Even after 20 years of working in Australia’s transport industry, Craig Stephenson has lost nothing of the inquisitiveness that made him become a renowned expert in trailer manufacturing. Seeing nothing but opportunity in the world around him, he now invented a miniature trailer that is likely to change the world of light commercial transport.
The story of Craig’s life is one of hard work, but also one of unbending determination and creativeness. Starting off as a workshop cleaner, Craig has made his way all the way up to the management level, leading the operations department of a renowned Victorian trailer manufacturing company.
“I know the business inside out, from scrubbing the toilet floor to managing the entire production process,” he says. In a story which echoes the plot of the film Good Will Hunting, he has graduated from lowly cleaner to executive after a colleague, David West, realized that the mathematical logic behind suspension geometry and wheel alignment just came naturally to young Craig.
In Good Will Hunting, Matt Damon plays a university cleaner who happens to be a mathematical genius and is discovered by a professor while solving an equation that had puzzled the finest minds at the university. Craig’s unmasking as a talented engineer might be less Hollywood-esque, but it has undoubtedly changed both his life and career.
Ever since, Craig has experienced almost every facet of trailer manufacturing first hand, making him a sought-after production expert. In mid-2011, however, Craig decided to break with volume production and focus on a passion project he had thought about for a while.
“I’ve been around in the industry for more than 20 years, and I thought it is time to go out there and share my wisdom,” he says. “I originally planned to capitalise on my knowledge and start a mobile trailer repair and maintenance service, but along the way, that plan changed.
“I started building a miniature trailer to use as a mobile workshop, but soon realised that the trailer itself was a great project, too. As people kept encouraging me to pursue the idea on a larger scale, I decided to start up a manufacturing business myself.”
The result is a boutique business named Curtain Topper Trailers (CTT), and the company’s first prototype has just debuted at the Whittlesea Show north of Melbourne. The idea behind CTT is simple, yet ingenious – Craig managed to translate commercial semi-trailer design into a lightweight transport solution.
“At the end of the day, it’s nothing but downsizing a common commercial trailer,” he says. “There is a niche between the classic semi-trailer and the lightweight transport vehicle you see everywhere, so I think the miniature solution is a real novelty.
“I wanted to create a product that can be pulled by a standard car, but still represent serious transport,” he adds. “A semi-trailer is a familiar sight all around the country and people can relate to it, so I wanted to capture that feeling in a light commercial format.”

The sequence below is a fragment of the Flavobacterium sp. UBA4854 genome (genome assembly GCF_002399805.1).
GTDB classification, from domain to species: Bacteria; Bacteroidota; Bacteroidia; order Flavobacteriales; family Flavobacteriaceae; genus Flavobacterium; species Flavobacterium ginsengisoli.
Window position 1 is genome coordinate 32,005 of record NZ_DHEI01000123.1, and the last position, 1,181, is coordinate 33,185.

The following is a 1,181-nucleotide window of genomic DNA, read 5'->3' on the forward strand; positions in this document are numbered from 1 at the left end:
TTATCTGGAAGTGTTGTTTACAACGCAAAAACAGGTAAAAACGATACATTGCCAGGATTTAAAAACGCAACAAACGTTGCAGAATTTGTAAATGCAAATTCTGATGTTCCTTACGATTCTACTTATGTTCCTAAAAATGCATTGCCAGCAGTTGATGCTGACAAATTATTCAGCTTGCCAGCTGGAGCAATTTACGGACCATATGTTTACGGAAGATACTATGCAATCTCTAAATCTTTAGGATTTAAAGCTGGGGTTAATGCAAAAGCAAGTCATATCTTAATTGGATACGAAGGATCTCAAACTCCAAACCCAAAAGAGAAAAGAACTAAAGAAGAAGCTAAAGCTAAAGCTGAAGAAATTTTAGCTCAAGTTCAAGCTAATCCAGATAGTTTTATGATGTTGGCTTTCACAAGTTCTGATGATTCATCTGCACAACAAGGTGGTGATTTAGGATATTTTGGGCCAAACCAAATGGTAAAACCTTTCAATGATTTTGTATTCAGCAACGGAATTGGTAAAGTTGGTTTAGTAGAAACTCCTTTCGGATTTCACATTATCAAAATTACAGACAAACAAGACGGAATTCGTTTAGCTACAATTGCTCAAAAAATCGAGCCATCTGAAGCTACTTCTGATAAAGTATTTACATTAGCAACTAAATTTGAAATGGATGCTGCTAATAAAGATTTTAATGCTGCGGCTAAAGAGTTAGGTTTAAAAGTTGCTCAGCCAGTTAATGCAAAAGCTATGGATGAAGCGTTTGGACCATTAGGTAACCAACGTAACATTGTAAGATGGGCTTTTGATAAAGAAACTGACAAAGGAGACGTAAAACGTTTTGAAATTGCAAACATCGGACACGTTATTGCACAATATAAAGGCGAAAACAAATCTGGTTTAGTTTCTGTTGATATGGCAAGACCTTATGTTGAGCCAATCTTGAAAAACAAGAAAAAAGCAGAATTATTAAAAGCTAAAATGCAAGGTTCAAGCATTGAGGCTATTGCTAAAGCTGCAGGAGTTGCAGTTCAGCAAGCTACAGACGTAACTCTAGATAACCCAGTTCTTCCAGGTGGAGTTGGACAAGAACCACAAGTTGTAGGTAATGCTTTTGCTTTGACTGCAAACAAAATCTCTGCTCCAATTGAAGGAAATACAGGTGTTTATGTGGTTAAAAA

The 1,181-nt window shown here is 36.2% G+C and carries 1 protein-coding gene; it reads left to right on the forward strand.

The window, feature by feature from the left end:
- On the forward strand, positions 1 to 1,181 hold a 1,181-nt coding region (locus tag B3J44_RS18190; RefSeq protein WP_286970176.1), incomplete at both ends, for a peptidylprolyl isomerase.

According to Craig, the miniature trailer is a great tool to handle overflow in local delivery instead of leaving it to a courier service, and has huge potential for the retail sector. “The feedback at the Whittlesea Show was unbelievable, people just loved the concept. Especially the retail sector showed great interest, and people also encouraged me to build a truck body version.”
According to Craig, CTT is not only able to miniaturise a classic curtain sider, but also a dry or refrigerated van. “We’re a young, flexible business, and we can offer every variation you can image,” says Craig. “In fact, that made-to-measure approach turned to be a real plus at the Whittlesea Show, for instance.”
With a gross weight of 1990kg (unladen ca. 880kg), CTT’s standard model is suitable for most vehicles that are sturdy enough to attach a tow bar. Equipped with a state-of-the-art braking and suspension system, as well as Tenacitex load-restraint rated curtains and Media rear doors, the specification is no different to a real-size semi-trailer. “It’s a great looking piece of equipment and an awesome addition to every fleet,” says Craig.
“We can also upgrade to a gross weight rating of 3 tonne. In addition, we’re just developing a show/ retail version, just like a mobile stall. Even a wind bubble is in development.”
So far, the industry’s feedback has been overwhelming, says Craig. “Nobody has ever reached a comparable quality level in this niche of the industry, regarding the complete package of build quality, wiring, and components. I basically provide the material as standard that others only offer as an option.”
It is such determination that has made Craig become an industry professional in the first place. That’s why he is not afraid to carve out a whole new career path, being CEO, chief engineer and salesman at once. “Opening a trailer manufacturing business, no matter what size, is a daunting task. But, I am convinced that my idea has the potential to revolutionise the industry, and I am happy to go the extra mile to make it happen.”